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Food Safety and Power Outages


Safe food handling is important in everyday life. In an emergency, like a power outage, it is especially important.  

Be Prepared

If you know that the power will be out:

  • Have an appliance thermometer in the refrigerator and freezer or a digital quick-response thermometer. A digital thermometer is very useful in the kitchen because it can quickly check the internal temperatures of food for adequate cooking and safety.
  • Keep on hand a few days worth of shelf-stable foods, such as canned goods and powdered or boxed milk.
  • If the power outage will be longer than 2 to 4 hours: get ice and/or dry ice. Fill one or more coolers with ice. Styrofoam coolers also do an excellent job.

During the Power Outage

  • Keep the refrigerator door closed! Refrigerated foods are safe as long as the power is out for no more than four hours and if the door is kept closed. Always keep meat, chicken, fish and eggs refrigerated at or below 40 °F and frozen food at or below 0 °F. 
  • A full freezer will keep food frozen for about 48 hours. A freezer that is half full will keep food frozen for about 24 hours.  The kind of food in the freezer makes a difference; meats and vegetables will stay frozen longer than bread. To preserve food in your freezer, keep the door closed as much as possible.
  • If the power outage is more than 2-4 hours, pack the important items in your refrigerator, such as milk, dairy products, meats, fish, poultry, eggs, and leftovers into your cooler surrounded by ice.
  • If the power outage will be longer than 24-48 hours, prepare another cooler with ice for the items in your freezer.
Once the power comes back. be sure to carefully inspect all food items and do not eat any food you think may not be safe. Spoiled food may not look contaminated. Remember, when in doubt, throw it out.
 

When the power is restored, check all food accordingly. 

  • Never taste food to determine its safety. 
  • If an appliance thermometer was kept in the freezer, check the temperature when the power comes back on. If the freezer thermometer reads 40° F or below, the food is safe and may be refrozen.
  • If a thermometer has not been kept in the freezer, check each package of food to determine its safety. You can't rely on appearance or odor. If the food still contains ice crystals or the temperature can be measured and is 40° F or below, it is safe to refreeze or cook.
  • Refrigerated food should be safe as long as the power was out for no more than 4 hours if the door was kept closed.
  • Discard any perishable food (such as meat, poultry, fish, eggs or leftovers) that has been above 40° F for 2 hours or more.

Frozen Food, when to save and when to throw out...

​Food​If it has ice crystals and feels as cold as if refrigerated​Thawed and held above 40°F for > 2 hrs
​Beef, veal, lamb, pork, and ground meats, poultry and ground poultry, variety meats (liver, kidney, heart, chitterlings), casseroles, stews, soups, eggs (out of shell) and egg products, shredded cheeses, cream, soft cheeses, cheesecake, cakes, pies, pastries with custard or cheese filling,, frozen meal, entree, specialty items (pizza, sausage and biscuit, meat pie, convenience foods) ​Refreeze ​Discard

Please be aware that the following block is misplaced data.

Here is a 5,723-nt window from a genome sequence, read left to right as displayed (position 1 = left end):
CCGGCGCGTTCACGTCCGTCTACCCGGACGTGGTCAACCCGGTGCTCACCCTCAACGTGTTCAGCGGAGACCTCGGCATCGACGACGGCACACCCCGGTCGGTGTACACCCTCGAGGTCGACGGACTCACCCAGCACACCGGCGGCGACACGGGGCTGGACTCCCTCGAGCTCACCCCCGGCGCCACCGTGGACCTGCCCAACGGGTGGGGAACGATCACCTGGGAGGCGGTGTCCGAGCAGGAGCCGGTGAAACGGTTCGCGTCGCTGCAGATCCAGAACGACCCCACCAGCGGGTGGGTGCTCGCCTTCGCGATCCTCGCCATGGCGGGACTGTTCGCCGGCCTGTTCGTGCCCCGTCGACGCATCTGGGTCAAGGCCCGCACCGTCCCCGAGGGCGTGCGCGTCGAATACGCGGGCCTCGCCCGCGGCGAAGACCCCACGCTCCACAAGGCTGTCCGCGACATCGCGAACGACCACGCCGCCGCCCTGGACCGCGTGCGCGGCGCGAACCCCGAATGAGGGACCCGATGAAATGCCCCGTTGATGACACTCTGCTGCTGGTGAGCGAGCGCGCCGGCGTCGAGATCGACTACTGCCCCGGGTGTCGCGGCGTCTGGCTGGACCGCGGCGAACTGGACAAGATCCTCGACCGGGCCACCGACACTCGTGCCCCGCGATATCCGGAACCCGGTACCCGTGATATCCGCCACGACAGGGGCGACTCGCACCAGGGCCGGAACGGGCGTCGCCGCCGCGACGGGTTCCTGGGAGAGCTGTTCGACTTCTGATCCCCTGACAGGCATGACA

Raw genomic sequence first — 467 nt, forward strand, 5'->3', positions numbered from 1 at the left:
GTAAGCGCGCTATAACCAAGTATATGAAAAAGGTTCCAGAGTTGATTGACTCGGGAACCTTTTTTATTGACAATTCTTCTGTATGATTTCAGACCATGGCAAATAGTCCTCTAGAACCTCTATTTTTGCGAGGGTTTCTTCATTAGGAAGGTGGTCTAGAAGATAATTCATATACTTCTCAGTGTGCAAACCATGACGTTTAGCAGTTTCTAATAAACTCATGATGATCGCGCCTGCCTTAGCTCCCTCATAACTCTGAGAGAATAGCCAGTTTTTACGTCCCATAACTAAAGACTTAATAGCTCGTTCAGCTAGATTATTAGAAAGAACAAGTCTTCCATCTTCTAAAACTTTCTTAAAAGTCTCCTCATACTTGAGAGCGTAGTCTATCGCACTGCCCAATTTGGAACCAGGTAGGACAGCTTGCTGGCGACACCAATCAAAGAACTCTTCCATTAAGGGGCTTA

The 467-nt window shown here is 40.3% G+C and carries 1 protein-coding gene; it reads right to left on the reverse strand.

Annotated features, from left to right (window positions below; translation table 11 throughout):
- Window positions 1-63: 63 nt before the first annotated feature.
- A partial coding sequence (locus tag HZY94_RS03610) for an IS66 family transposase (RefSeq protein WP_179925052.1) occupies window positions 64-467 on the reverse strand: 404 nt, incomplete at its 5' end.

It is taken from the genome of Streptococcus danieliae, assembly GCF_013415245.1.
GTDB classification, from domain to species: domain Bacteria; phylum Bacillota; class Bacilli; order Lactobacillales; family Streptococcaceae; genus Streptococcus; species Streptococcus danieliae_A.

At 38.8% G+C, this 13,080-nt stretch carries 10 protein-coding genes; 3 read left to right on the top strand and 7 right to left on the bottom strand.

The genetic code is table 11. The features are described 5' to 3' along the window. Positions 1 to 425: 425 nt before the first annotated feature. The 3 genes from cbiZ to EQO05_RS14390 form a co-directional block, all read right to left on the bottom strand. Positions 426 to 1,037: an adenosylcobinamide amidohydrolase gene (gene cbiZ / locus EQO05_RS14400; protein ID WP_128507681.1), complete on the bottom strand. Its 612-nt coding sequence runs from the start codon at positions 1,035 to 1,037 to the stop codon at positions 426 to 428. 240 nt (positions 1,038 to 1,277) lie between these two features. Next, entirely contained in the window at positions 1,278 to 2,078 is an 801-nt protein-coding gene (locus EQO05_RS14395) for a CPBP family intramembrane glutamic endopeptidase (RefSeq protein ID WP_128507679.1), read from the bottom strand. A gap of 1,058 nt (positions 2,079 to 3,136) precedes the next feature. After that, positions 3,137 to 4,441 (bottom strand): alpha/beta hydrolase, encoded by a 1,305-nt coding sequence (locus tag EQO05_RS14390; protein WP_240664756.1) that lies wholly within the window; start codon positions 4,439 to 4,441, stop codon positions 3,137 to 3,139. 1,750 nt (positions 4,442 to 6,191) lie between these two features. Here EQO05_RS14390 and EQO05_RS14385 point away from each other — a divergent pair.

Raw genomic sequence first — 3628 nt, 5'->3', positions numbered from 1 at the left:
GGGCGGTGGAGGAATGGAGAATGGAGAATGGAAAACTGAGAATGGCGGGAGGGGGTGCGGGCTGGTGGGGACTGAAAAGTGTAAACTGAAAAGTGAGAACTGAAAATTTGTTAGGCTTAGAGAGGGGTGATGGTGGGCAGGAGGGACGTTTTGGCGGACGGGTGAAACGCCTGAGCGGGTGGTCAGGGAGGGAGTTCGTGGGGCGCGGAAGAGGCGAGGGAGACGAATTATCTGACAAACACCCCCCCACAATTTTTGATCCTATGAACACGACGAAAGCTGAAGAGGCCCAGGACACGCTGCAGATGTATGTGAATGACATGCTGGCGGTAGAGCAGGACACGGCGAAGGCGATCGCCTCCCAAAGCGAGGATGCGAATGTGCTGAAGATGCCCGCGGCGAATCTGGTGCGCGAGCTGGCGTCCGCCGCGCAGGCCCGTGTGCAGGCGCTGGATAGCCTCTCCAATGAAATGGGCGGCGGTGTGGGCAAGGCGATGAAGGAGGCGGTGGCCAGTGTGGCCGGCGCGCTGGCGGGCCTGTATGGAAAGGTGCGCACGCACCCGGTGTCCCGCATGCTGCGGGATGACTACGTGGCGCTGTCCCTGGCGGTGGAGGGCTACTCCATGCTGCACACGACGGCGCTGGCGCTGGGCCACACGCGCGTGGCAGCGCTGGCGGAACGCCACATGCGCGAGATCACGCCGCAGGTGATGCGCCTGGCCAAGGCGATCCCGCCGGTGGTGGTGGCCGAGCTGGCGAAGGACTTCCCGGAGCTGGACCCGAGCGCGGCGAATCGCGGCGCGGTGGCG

​Fish, shellfish, breaded seafood products​Refreeze. (some texture and flavor will be loss)​Discard
​Milk, Cheese (soft and semi-soft)​Refreeze. (some texture will be loss)​Discard
​Ice cream, frozen yogurt​Discard​Discard
​Hard cheeses, flour, cornmeal, nuts, Breakfast items –waffles, pancakes, bagels, Breads, rolls, muffins, cakes (without custard fillings)​Refreeze ​Refreeze
 

Refrigerated Food, when to save and when to throw out...

​Food​Held above 40°F for > 2hrs
​Raw or leftover cooked meat, poultry, fish, or seafood; soy meat substitutes, thawing meat or poultry, salads, meat, tuna, shrimp, chicken, or egg salad, gravy, stuffing, broth, lunchmeats, hot dogs, bacon, sausage, dried beef, pizza – with any topping, canned hams labeled "Keep Refrigerated", canned meats and fish, opened casseroles, soups, stews, soft cheeses: blue/bleu, roquefort, brie, camembert, cottage, cream, Edam, Monterey Jack, ricotta, mozzarella, Muenster, Neufchatel, queso blanco, queso fresco, shredded cheeses, low-fat cheeses, milk, cream, sour cream, buttermilk, evaporated milk, yogurt, eggnog, soy milk, opened baby formula, fresh eggs, hard-cooked in shell, egg dishes, egg products, casseroles, soups, stews, potato salad, vegetables, cooked; tofu, Vegetable juice, opened, Baked potatoes, commercial garlic in oil, custards and puddings, quiche, fresh fruits, cut, fish sauces, oyster sauce, and opened creamy-based dressings​Discard
​Hard Cheeses: Cheddar, Colby, Swiss, Parmesan, provolone, Romano​Safe
​Processed Cheeses​Safe
Grated Parmesan, Romano, or combination (in can or jar)​Safe
​Butter, margarine​Safe
​Opened mayonnaise, tartar sauce, horseradish​Discard if above 50°F for > 8 hrs
​Fresh fruits, coconut, raisins, dried fruits, candied fruits, dates​Safe

For a complete list, please visit:

http://www.foodsafety.gov/blog/poweroutage2013.html

 
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Boston Public Health Commission
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Phone:(617) 534-5395 Email: info@bphc.org